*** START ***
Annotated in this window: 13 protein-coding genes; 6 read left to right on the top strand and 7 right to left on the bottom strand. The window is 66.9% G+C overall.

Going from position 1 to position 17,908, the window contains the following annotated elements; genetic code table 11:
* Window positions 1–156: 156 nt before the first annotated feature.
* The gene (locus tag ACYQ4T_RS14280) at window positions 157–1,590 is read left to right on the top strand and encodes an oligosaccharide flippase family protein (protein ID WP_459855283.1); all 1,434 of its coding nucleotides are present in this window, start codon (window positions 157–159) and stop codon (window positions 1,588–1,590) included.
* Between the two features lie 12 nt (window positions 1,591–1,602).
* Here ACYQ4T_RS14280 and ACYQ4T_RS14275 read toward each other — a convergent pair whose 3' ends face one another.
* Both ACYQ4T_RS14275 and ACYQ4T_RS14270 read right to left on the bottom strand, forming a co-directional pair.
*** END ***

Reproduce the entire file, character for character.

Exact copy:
Annotated in this window: 13 protein-coding genes; 6 read left to right on the top strand and 7 right to left on the bottom strand. The window is 66.9% G+C overall.

Going from position 1 to position 17,908, the window contains the following annotated elements; genetic code table 11:
* Window positions 1–156: 156 nt before the first annotated feature.
* The gene (locus tag ACYQ4T_RS14280) at window positions 157–1,590 is read left to right on the top strand and encodes an oligosaccharide flippase family protein (protein ID WP_459855283.1); all 1,434 of its coding nucleotides are present in this window, start codon (window positions 157–159) and stop codon (window positions 1,588–1,590) included.
* Between the two features lie 12 nt (window positions 1,591–1,602).
* Here ACYQ4T_RS14280 and ACYQ4T_RS14275 read toward each other — a convergent pair whose 3' ends face one another.
* Both ACYQ4T_RS14275 and ACYQ4T_RS14270 read right to left on the bottom strand, forming a co-directional pair.